Chateau Lagrange is in the Saint-Julien appellation of the Bordeaux region. At one time, it was the largest wine producing estate in the Medoc. Historical evidence shows winegrowing activity there even in Gallo-Roman times, and in the Middle Ages when the estate received its name.
The 18th century brought widespread renown to Lagrange. An influential shipping merchant, Jean-Valere Cabarrus, invested in the property and established his own sales network. He commissioned Visconti to build the Tuscan-style tower that was to become the emblem of the Chateau.
But it was Count Charles Tenneguy Duchatel, owner from 1842 to 1874, who brought great improvement to the estate by adding a drainage system in the vineyard. The wines were thus classified as one of the fourteen Third Growths in the Bordeaux Wine Classification of 1855.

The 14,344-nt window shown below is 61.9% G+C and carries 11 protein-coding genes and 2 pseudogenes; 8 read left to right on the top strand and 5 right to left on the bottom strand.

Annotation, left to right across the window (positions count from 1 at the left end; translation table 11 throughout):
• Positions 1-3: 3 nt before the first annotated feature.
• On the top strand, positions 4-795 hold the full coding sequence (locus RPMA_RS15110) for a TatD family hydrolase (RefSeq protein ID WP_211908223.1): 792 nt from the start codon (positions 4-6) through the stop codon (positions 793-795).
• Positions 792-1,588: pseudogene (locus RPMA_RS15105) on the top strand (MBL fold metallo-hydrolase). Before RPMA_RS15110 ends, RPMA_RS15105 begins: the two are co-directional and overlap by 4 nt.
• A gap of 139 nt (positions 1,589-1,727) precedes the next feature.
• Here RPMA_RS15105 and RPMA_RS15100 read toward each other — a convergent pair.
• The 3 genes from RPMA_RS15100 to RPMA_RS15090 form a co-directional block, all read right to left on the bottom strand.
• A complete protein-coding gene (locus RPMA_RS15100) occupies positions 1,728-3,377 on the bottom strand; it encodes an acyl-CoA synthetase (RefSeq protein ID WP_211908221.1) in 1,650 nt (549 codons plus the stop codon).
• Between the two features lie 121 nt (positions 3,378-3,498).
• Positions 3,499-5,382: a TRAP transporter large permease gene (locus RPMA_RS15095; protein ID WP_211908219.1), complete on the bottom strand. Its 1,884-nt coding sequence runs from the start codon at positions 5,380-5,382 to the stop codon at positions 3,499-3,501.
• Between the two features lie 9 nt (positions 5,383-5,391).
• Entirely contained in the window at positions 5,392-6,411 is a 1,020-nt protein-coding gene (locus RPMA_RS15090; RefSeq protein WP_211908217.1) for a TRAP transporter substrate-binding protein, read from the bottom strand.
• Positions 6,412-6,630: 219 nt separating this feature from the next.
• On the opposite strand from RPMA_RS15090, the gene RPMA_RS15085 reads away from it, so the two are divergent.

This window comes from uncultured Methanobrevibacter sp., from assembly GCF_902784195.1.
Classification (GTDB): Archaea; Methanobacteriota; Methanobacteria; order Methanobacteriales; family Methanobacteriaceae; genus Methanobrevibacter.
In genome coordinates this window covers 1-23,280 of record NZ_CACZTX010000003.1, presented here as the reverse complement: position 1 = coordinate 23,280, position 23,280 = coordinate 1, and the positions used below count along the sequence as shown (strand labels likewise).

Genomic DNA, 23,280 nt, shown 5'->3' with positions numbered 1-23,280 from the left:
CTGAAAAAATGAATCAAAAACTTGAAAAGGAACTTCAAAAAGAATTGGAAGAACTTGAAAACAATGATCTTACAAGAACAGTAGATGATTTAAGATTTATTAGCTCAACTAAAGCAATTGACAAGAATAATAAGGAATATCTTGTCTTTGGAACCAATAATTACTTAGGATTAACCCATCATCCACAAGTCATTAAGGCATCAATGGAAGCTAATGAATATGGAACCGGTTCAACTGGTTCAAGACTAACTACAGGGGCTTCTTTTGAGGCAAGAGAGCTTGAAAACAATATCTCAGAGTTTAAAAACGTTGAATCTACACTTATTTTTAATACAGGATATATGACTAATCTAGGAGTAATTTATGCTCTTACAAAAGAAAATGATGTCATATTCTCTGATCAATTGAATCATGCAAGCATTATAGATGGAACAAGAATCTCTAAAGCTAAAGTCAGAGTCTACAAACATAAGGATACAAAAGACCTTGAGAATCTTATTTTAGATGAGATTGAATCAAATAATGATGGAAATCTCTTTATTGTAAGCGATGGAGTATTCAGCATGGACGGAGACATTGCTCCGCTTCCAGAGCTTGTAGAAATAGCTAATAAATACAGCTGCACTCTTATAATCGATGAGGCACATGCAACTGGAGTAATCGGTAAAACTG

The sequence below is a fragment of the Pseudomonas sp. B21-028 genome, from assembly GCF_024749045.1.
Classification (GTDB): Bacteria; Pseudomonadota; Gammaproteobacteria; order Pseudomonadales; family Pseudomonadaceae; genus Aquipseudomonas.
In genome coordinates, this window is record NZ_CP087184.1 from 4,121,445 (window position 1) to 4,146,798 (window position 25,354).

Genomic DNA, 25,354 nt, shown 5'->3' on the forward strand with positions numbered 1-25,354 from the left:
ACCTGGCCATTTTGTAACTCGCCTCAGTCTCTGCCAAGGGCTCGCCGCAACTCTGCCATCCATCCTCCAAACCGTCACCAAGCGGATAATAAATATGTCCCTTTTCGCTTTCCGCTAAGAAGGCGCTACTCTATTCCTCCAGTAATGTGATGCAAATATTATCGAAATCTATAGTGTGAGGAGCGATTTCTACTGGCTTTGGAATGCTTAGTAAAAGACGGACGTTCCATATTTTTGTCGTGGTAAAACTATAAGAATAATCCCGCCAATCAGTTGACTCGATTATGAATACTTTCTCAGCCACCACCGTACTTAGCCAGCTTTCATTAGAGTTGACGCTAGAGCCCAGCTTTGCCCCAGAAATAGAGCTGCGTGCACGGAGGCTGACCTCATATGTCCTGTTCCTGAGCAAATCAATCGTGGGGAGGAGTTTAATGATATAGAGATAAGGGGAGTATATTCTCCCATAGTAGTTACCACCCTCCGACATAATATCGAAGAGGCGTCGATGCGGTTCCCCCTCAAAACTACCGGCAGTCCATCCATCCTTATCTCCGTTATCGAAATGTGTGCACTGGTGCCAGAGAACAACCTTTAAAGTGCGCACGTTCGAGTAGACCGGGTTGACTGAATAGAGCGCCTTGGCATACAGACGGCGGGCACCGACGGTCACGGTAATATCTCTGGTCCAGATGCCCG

Due to neglect, debt, and a period of mediocrity, portions of Chateau Lagrange’s vineyards were sold over the years until the remaining holdings were purchased by Suntory in 1983. A complete restructuring of the vineyard and a spectacular renovation of the whole estate was undertaken. After twenty years of dedicated work, as well as human and technical investments, Lagrange once again found recognition.
Today, the estate covers 182 hectares (450 acres), of which 118 hectares (292 acres) are under vine. The combination of Gunzian gravelly soil, sand, and iron-rich clay is planted with 67% Cabernet Sauvignon, 28% Merlot, and 5% Petit Verdot. The vineyard for the white wine (Les Arums de Lagrange) covers 7.5 hectares (19 acres) and is planted with Sauvignon Blanc (60%), Sauvignon Gris (20%) and Semillon (20%).
In addition to the grand vin, there is a second wine, Les Fiefs de Lagrange, established in 1985 with vines that average 30 years of age, and a new wine from vines located in the Haut Medoc appellation called Le Haut-Medoc de Lagrange.